Natural gas is no longer at decade lows, but the price remains sensitive to reports of any significant increase in supply.
The price dropped Thursday as the government said supplies continue to build, at a time when mild weather is dimming demand in parts of the country.
Natural gas fell 2.4 cents to end the day at $2.594 per 1,000 cubic feet in New York. That's still nearly 70 cents, or 37 percent, above the 10-year low of $1.907 hit on April 19.
The Energy Department reported Thursday that natural gas stockpiles rose 61 billion cubic feet to 2.667 trillion cubic feet for the week that ended May 11. That's nearly 41 percent above year-earlier levels and the five-year average. Analysts expected a smaller increase of 52 billion to 56 billion cubic feet.
Natural gas plummeted earlier this year as a production boom helped fill storage facilities while a mild winter allowed consumers and businesses to use less gas for heat. It has bounced back as some energy companies reduced production. Some utilities also switched to using more cheap natural gas to generate power instead of coal. Others used it as a substitute for nuclear power that was offline for maintenance, PFGBest analyst Phil Flynn said.
Now, the mild winter has given way to a mild spring in many areas. That means homes and businesses aren't powering up their air conditioning systems just yet. And Flynn said many of the idle nuclear plants are being returned to operation, which could reduce the utilities' need for natural gas.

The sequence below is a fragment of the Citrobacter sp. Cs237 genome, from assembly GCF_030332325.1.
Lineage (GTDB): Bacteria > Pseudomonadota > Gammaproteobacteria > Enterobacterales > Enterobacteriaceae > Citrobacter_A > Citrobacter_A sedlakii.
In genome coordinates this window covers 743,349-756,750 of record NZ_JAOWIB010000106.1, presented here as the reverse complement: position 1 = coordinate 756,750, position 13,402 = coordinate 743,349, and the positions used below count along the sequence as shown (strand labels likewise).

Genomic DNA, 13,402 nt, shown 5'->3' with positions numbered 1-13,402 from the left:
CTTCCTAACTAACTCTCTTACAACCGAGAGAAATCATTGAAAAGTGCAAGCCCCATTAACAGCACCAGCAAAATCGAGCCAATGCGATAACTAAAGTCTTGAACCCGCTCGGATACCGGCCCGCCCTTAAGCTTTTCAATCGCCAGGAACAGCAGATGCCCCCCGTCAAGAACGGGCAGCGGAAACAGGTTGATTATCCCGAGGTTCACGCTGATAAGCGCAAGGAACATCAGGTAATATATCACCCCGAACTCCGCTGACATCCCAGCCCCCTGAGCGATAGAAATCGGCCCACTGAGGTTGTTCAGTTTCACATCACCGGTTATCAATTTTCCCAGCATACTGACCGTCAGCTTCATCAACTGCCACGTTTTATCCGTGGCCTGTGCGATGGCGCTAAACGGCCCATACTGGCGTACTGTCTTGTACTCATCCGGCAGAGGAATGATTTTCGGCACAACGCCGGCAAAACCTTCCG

Electricity demand from January through May 12 fell about 3.3 percent from the same period a year ago, according to Edison Electric Institute, the country's main electric utility trade group.
In other trading, oil prices fell as worries persisted about the future of Greece in the European Union and the long-term impact the crisis could have on the global economy. Some wonder if Greece will be forced to leave the group of countries that use the euro as currency if Greek politicians who oppose austerity measures win next month's elections.
That uncertainty trumped positive U.S. economic news. The Labor Department said that weekly applications for unemployment benefits were unchanged last week at a seasonally adjusted 370,000. That indicated modest gains in the job market.
Benchmark oil fell 25 cents to finish at $92.56 per barrel in New York. Brent crude, which is used to price many international oil products, fell $2.26 to $107.49 per barrel in London.
Heating oil dropped 4.86 cents to end at $2.849 per gallon and gasoline futures declined 4.27 cents to $2.8782 per gallon.
Meanwhile, the national average for retail gasoline fell about a half cent overnight to $3.722 per gallon, according to AAA, Wright Express and the Oil Price Information Service. That's about 18 cents less than a month ago and 22 cents less than a year ago.